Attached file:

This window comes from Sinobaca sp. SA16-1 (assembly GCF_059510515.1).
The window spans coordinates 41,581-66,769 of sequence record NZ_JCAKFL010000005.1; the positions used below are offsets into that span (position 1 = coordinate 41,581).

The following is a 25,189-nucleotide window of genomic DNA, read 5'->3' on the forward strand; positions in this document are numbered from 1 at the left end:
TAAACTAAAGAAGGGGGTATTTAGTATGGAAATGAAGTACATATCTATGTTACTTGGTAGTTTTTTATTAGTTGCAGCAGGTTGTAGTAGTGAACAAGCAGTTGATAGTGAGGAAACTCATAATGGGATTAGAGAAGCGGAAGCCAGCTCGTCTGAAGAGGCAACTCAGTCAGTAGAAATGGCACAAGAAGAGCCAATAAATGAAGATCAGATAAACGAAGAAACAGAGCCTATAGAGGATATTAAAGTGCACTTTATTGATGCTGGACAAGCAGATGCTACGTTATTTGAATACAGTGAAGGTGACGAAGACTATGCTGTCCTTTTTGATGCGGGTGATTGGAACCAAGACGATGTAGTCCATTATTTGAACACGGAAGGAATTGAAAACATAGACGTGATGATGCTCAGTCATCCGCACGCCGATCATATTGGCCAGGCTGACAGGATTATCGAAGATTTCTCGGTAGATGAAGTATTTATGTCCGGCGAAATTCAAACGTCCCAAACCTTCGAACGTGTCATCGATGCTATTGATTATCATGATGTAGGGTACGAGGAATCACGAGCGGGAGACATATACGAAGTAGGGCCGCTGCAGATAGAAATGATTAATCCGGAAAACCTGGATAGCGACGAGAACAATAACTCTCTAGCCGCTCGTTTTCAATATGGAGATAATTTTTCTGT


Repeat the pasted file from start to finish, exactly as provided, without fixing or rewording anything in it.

This window comes from Sinobaca sp. SA16-1 (assembly GCF_059510515.1).
The window spans coordinates 41,581-66,769 of sequence record NZ_JCAKFL010000005.1; the positions used below are offsets into that span (position 1 = coordinate 41,581).

The following is a 25,189-nucleotide window of genomic DNA, read 5'->3' on the forward strand; positions in this document are numbered from 1 at the left end:
TAAACTAAAGAAGGGGGTATTTAGTATGGAAATGAAGTACATATCTATGTTACTTGGTAGTTTTTTATTAGTTGCAGCAGGTTGTAGTAGTGAACAAGCAGTTGATAGTGAGGAAACTCATAATGGGATTAGAGAAGCGGAAGCCAGCTCGTCTGAAGAGGCAACTCAGTCAGTAGAAATGGCACAAGAAGAGCCAATAAATGAAGATCAGATAAACGAAGAAACAGAGCCTATAGAGGATATTAAAGTGCACTTTATTGATGCTGGACAAGCAGATGCTACGTTATTTGAATACAGTGAAGGTGACGAAGACTATGCTGTCCTTTTTGATGCGGGTGATTGGAACCAAGACGATGTAGTCCATTATTTGAACACGGAAGGAATTGAAAACATAGACGTGATGATGCTCAGTCATCCGCACGCCGATCATATTGGCCAGGCTGACAGGATTATCGAAGATTTCTCGGTAGATGAAGTATTTATGTCCGGCGAAATTCAAACGTCCCAAACCTTCGAACGTGTCATCGATGCTATTGATTATCATGATGTAGGGTACGAGGAATCACGAGCGGGAGACATATACGAAGTAGGGCCGCTGCAGATAGAAATGATTAATCCGGAAAACCTGGATAGCGACGAGAACAATAACTCTCTAGCCGCTCGTTTTCAATATGGAGATAATTTTTCTGT